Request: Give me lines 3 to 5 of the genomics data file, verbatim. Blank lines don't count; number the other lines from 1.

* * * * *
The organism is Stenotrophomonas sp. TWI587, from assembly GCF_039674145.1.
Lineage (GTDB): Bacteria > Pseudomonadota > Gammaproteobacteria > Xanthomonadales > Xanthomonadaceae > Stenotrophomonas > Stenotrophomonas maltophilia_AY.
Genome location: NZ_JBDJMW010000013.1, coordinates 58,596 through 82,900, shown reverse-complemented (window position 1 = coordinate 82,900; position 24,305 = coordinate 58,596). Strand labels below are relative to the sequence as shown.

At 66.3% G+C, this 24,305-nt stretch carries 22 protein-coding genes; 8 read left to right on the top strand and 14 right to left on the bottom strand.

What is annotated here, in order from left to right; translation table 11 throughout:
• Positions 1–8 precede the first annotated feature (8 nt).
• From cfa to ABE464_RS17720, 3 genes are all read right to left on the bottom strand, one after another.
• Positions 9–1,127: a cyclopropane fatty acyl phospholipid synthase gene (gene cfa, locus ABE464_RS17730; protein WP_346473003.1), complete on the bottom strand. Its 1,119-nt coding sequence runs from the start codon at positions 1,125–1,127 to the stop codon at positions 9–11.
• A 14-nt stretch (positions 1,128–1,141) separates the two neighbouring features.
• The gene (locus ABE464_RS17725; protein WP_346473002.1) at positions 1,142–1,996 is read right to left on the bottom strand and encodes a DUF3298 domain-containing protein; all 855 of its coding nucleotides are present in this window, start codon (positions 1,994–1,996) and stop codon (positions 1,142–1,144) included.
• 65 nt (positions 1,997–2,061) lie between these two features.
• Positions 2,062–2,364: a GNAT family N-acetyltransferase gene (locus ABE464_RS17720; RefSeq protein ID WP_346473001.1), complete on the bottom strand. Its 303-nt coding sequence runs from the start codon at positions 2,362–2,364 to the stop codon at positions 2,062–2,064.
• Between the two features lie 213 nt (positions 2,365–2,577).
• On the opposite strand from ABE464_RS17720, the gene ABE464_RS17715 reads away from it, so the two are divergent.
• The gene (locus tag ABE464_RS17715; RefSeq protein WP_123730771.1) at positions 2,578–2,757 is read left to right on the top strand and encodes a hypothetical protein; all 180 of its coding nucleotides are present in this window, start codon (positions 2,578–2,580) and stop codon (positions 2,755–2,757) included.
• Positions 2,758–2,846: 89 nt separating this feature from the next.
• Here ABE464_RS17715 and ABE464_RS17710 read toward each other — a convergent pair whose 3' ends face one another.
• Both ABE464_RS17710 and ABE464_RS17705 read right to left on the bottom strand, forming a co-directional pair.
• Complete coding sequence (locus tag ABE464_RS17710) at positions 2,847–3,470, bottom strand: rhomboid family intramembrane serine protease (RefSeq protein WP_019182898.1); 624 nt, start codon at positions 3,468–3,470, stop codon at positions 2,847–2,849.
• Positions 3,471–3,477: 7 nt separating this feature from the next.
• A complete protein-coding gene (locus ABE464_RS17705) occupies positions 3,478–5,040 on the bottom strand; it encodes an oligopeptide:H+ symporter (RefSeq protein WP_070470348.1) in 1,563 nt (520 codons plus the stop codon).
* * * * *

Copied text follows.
Genome location: NZ_JBDJMW010000013.1, coordinates 58,596 through 82,900, shown reverse-complemented (window position 1 = coordinate 82,900; position 24,305 = coordinate 58,596). Strand labels below are relative to the sequence as shown.

At 66.3% G+C, this 24,305-nt stretch carries 22 protein-coding genes; 8 read left to right on the top strand and 14 right to left on the bottom strand.

What is annotated here, in order from left to right; translation table 11 throughout: